THREE INDICTED FOR BANKRUPTCY FRAUD,
IMPEDING THE FDIC'S OPERATIONS
FOR IMMEDIATE RELEASE PR-54-99 (9-08-99)
Media Contact: Samuel Holland (202-416-2912)
FDIC Inspector General Gaston L. Gianni, Jr., announced today that Frank C. Romano, Jr., of Rowley, MA, the owner and operator of several Massachusetts nursing homes; Frank M. Griswold of Dorchester, MA; and David M. White, an architect from Goffstown, NH, were indicted in connection with two fraudulent involuntary bankruptcy
petitions filed in December 1992 and September 1994 against the developers of "Brandon Woods of Hingham," a proposed elderly care facility in Hingham, MA. The three men were charged with conspiracy, corruptly impeding the functions of the FDIC and bankruptcy fraud.
This investigation was conducted by special agents of the FDIC's Office of Inspector General and the U.S. Secret Service.
According to the indictment, from December 1992 through October 1997, Romano, Griswold and White conspired to commit bankruptcy fraud and corruptly impede the FDIC in its efforts to foreclose on and sell the Brandon Woods of Hingham project. Romano had originally borrowed $8.1 million from First Mutual Bank of Boston to develop the project, but defaulted on the loan in 1990. The bank failed in June 1991, and the FDIC was appointed receiver.
The FDIC twice attempted to foreclose on and sell the property-in December 1992 and September 1994. On both occasions, Romano allegedly orchestrated a scheme for purported creditors of the project to file involuntary bankruptcy petitions against the developers, the Brandon-Hingham Associated Limited Partnership and the Charles Street Development Corporation. The involuntary bankruptcy filings effectively forced the FDIC to cancel the scheduled foreclosure sales of the project.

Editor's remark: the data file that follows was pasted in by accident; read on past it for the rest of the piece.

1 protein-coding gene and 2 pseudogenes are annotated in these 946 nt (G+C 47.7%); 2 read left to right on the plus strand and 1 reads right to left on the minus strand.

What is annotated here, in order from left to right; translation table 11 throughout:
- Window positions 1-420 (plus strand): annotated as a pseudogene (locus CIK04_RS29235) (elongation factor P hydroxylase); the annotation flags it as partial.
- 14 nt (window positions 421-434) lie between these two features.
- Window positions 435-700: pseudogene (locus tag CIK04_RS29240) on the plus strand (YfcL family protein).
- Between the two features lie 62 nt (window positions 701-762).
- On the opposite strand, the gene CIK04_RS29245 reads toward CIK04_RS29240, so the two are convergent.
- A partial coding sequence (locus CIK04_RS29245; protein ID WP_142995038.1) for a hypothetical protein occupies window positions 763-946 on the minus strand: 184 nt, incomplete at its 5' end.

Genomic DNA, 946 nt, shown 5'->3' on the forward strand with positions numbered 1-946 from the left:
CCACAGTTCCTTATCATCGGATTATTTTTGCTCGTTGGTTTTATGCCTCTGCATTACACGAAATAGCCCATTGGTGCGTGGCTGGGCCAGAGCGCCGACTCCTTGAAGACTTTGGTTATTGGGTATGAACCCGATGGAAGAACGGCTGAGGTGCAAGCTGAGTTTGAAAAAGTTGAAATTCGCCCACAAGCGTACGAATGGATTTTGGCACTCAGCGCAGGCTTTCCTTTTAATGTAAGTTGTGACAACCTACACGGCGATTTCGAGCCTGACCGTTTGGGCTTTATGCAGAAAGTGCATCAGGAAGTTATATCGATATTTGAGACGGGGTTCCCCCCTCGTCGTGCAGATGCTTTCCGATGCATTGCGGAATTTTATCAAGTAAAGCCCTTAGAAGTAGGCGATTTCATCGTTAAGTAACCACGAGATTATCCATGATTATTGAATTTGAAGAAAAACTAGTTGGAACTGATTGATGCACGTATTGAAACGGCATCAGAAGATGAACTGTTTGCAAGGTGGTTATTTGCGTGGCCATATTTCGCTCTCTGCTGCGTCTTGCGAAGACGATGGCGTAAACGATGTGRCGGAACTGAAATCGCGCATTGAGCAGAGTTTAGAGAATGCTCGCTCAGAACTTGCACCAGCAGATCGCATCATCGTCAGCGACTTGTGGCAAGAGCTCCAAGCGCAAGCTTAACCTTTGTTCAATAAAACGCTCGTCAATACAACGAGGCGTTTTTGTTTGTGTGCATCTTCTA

While both the Brandon-Hingham Associated Limited Partnership and the Charles Street Development Corporation were nominally owned by Frank Griswold, the indictment alleges that Romano actually controlled the project. According to the indictment, Romano and David White, the project architect, recruited other "creditors" to sign and file the involuntary bankruptcy petitions on the basis of false and inflated claims. White allegedly signed both of the fraudulent bankruptcy petitions on behalf of his architectural firm, SLA Associates. The filing of both petitions delayed the FDIC's sale of the project by over two years, from December 1992 until July 1995, when the FDIC regained control of the project.
White was originally indicted in December 1997 and charged with one count of corruptly impeding the FDIC and two counts of bankruptcy fraud.
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Congress created the Federal Deposit Insurance Corporation in 1933 to restore public confidence in the nation's banking system. The FDIC insures deposits at the nation's 10,390 banks and savings associations and it promotes the safety and soundness of these institutions by identifying, monitoring and addressing risks to which they are exposed.
FDIC press releases and other information, including today's quarterly listing, are available on the Internet at www.fdic.gov or through the FDIC's Public Information Center (800-276-6003 or (703) 562-2200).